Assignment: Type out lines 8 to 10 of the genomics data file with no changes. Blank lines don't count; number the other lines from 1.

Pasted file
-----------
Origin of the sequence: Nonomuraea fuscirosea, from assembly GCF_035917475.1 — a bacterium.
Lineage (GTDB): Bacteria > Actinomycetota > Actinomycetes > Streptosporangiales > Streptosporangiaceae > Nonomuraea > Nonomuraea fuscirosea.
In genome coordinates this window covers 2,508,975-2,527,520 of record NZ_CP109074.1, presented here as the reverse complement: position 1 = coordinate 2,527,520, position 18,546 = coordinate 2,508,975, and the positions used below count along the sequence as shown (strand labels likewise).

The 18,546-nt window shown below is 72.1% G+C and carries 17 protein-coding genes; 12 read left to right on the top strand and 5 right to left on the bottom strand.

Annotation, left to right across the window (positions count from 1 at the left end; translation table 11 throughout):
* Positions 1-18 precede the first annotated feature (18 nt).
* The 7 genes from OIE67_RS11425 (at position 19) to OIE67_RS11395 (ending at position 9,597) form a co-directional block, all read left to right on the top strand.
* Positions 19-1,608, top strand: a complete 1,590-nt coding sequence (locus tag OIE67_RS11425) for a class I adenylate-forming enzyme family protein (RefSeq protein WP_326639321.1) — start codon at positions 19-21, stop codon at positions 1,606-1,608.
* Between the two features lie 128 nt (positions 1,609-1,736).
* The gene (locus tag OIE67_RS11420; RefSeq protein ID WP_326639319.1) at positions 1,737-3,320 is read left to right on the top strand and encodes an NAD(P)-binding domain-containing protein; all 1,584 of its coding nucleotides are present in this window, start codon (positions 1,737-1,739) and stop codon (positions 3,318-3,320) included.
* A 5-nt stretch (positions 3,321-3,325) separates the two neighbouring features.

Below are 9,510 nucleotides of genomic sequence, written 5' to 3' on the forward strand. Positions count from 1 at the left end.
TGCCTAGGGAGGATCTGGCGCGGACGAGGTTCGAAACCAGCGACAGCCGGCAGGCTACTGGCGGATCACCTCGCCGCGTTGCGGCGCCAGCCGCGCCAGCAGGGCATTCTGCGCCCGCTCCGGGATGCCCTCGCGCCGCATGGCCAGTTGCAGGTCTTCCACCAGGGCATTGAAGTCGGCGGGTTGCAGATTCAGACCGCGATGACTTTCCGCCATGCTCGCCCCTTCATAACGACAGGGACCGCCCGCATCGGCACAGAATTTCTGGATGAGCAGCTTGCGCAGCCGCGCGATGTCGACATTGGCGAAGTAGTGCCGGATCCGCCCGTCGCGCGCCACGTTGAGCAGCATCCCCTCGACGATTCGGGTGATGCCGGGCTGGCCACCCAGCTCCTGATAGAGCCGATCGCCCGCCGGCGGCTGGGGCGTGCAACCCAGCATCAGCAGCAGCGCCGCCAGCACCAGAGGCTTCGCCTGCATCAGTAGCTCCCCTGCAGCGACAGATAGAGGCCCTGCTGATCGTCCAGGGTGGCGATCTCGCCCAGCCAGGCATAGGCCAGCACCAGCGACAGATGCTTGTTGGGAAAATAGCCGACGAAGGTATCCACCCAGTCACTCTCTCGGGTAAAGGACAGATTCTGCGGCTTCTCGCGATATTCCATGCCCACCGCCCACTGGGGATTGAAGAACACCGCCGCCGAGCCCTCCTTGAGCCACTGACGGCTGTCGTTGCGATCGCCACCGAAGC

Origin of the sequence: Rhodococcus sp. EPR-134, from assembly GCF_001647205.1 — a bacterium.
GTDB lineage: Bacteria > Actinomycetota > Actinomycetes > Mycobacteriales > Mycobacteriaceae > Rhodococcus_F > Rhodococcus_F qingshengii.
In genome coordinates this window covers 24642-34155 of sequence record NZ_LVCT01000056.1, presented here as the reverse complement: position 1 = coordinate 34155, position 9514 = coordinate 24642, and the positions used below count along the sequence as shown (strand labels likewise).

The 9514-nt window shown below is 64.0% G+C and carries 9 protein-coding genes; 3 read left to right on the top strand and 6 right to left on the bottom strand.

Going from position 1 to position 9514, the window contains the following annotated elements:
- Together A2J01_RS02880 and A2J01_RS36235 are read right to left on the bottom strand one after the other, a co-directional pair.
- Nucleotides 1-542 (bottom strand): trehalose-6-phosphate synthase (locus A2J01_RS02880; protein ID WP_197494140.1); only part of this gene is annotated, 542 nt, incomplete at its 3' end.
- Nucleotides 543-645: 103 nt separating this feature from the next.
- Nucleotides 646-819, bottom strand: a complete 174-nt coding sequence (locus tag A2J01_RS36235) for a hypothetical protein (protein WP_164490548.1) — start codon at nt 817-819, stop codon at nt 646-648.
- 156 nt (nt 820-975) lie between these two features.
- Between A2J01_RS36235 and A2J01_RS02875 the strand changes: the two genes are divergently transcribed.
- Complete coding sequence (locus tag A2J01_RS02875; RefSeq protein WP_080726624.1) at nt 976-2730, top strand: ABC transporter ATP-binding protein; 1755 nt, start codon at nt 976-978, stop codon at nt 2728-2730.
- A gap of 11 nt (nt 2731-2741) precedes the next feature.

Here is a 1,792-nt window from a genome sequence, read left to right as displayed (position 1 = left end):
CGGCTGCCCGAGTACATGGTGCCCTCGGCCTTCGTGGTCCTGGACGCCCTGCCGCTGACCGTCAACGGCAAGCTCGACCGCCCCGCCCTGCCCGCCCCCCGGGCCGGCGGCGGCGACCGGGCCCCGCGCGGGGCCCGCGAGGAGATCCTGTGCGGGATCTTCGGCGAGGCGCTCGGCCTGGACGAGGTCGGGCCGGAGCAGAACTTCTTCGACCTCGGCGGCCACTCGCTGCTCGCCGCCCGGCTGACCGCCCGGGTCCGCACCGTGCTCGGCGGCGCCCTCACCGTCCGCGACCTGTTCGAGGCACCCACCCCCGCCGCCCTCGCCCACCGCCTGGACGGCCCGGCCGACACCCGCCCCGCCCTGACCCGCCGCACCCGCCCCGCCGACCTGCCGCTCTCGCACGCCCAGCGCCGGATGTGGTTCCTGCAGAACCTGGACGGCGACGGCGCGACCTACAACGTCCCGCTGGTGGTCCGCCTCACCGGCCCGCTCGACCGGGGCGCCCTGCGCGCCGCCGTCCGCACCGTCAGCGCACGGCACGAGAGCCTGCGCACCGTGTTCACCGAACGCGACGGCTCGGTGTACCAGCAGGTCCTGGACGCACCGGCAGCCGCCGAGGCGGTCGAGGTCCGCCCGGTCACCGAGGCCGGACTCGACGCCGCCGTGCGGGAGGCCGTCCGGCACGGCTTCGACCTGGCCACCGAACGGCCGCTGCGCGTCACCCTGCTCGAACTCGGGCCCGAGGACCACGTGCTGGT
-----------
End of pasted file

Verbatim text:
* Positions 19-1,608, top strand: a complete 1,590-nt coding sequence (locus tag OIE67_RS11425) for a class I adenylate-forming enzyme family protein (RefSeq protein WP_326639321.1) — start codon at positions 19-21, stop codon at positions 1,606-1,608.
* Between the two features lie 128 nt (positions 1,609-1,736).
* The gene (locus tag OIE67_RS11420; RefSeq protein ID WP_326639319.1) at positions 1,737-3,320 is read left to right on the top strand and encodes an NAD(P)-binding domain-containing protein; all 1,584 of its coding nucleotides are present in this window, start codon (positions 1,737-1,739) and stop codon (positions 3,318-3,320) included.